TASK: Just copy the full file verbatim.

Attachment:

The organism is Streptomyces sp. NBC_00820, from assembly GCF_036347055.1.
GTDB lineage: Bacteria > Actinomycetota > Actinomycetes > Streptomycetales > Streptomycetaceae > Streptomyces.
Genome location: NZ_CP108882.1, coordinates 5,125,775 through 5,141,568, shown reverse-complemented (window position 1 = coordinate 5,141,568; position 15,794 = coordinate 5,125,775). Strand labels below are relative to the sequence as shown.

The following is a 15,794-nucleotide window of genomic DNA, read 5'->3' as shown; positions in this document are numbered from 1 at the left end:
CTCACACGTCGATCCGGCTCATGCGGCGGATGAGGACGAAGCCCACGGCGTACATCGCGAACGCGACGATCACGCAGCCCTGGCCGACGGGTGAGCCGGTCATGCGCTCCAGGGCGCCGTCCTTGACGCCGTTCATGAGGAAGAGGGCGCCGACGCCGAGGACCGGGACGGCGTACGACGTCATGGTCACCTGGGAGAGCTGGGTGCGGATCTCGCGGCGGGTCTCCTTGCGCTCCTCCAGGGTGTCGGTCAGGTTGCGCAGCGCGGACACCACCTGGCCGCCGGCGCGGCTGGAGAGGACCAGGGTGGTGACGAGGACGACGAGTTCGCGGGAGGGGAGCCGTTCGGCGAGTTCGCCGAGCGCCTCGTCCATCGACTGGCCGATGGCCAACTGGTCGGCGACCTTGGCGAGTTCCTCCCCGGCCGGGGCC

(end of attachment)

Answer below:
The organism is Streptomyces sp. NBC_00820, from assembly GCF_036347055.1.
GTDB lineage: Bacteria > Actinomycetota > Actinomycetes > Streptomycetales > Streptomycetaceae > Streptomyces.
Genome location: NZ_CP108882.1, coordinates 5,125,775 through 5,141,568, shown reverse-complemented (window position 1 = coordinate 5,141,568; position 15,794 = coordinate 5,125,775). Strand labels below are relative to the sequence as shown.

The following is a 15,794-nucleotide window of genomic DNA, read 5'->3' as shown; positions in this document are numbered from 1 at the left end:
CTCACACGTCGATCCGGCTCATGCGGCGGATGAGGACGAAGCCCACGGCGTACATCGCGAACGCGACGATCACGCAGCCCTGGCCGACGGGTGAGCCGGTCATGCGCTCCAGGGCGCCGTCCTTGACGCCGTTCATGAGGAAGAGGGCGCCGACGCCGAGGACCGGGACGGCGTACGACGTCATGGTCACCTGGGAGAGCTGGGTGCGGATCTCGCGGCGGGTCTCCTTGCGCTCCTCCAGGGTGTCGGTCAGGTTGCGCAGCGCGGACACCACCTGGCCGCCGGCGCGGCTGGAGAGGACCAGGGTGGTGACGAGGACGACGAGTTCGCGGGAGGGGAGCCGTTCGGCGAGTTCGCCGAGCGCCTCGTCCATCGACTGGCCGATGGCCAACTGGTCGGCGACCTTGGCGAGTTCCTCCCCGGCCGGGGCC